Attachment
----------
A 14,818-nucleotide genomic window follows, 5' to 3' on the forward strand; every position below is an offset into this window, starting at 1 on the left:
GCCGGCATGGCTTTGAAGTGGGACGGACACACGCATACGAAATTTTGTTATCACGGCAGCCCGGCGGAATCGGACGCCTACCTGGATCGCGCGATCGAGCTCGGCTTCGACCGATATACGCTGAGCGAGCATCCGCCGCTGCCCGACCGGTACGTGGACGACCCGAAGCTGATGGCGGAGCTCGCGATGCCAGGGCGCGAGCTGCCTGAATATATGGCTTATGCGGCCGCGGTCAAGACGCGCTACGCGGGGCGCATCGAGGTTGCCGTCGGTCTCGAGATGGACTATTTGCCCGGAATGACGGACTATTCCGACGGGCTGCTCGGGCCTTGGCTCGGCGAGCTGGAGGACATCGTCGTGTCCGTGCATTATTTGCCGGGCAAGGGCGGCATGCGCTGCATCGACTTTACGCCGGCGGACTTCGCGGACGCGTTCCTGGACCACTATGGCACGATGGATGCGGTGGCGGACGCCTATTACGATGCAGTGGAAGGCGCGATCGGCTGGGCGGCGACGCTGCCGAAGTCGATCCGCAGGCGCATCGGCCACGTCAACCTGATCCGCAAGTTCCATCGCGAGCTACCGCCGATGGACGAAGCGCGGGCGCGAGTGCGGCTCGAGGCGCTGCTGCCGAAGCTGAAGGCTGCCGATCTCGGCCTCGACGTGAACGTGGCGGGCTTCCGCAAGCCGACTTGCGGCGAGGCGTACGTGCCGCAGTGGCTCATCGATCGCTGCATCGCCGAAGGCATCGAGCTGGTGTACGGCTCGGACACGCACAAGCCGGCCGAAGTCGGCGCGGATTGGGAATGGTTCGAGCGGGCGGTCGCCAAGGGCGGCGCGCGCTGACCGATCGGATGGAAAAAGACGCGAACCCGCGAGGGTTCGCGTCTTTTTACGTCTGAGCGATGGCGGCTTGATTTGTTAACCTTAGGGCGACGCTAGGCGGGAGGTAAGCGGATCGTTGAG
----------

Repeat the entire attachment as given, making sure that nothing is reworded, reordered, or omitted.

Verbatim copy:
A 14,818-nucleotide genomic window follows, 5' to 3' on the forward strand; every position below is an offset into this window, starting at 1 on the left:
GCCGGCATGGCTTTGAAGTGGGACGGACACACGCATACGAAATTTTGTTATCACGGCAGCCCGGCGGAATCGGACGCCTACCTGGATCGCGCGATCGAGCTCGGCTTCGACCGATATACGCTGAGCGAGCATCCGCCGCTGCCCGACCGGTACGTGGACGACCCGAAGCTGATGGCGGAGCTCGCGATGCCAGGGCGCGAGCTGCCTGAATATATGGCTTATGCGGCCGCGGTCAAGACGCGCTACGCGGGGCGCATCGAGGTTGCCGTCGGTCTCGAGATGGACTATTTGCCCGGAATGACGGACTATTCCGACGGGCTGCTCGGGCCTTGGCTCGGCGAGCTGGAGGACATCGTCGTGTCCGTGCATTATTTGCCGGGCAAGGGCGGCATGCGCTGCATCGACTTTACGCCGGCGGACTTCGCGGACGCGTTCCTGGACCACTATGGCACGATGGATGCGGTGGCGGACGCCTATTACGATGCAGTGGAAGGCGCGATCGGCTGGGCGGCGACGCTGCCGAAGTCGATCCGCAGGCGCATCGGCCACGTCAACCTGATCCGCAAGTTCCATCGCGAGCTACCGCCGATGGACGAAGCGCGGGCGCGAGTGCGGCTCGAGGCGCTGCTGCCGAAGCTGAAGGCTGCCGATCTCGGCCTCGACGTGAACGTGGCGGGCTTCCGCAAGCCGACTTGCGGCGAGGCGTACGTGCCGCAGTGGCTCATCGATCGCTGCATCGCCGAAGGCATCGAGCTGGTGTACGGCTCGGACACGCACAAGCCGGCCGAAGTCGGCGCGGATTGGGAATGGTTCGAGCGGGCGGTCGCCAAGGGCGGCGCGCGCTGACCGATCGGATGGAAAAAGACGCGAACCCGCGAGGGTTCGCGTCTTTTTACGTCTGAGCGATGGCGGCTTGATTTGTTAACCTTAGGGCGACGCTAGGCGGGAGGTAAGCGGATCGTTGAG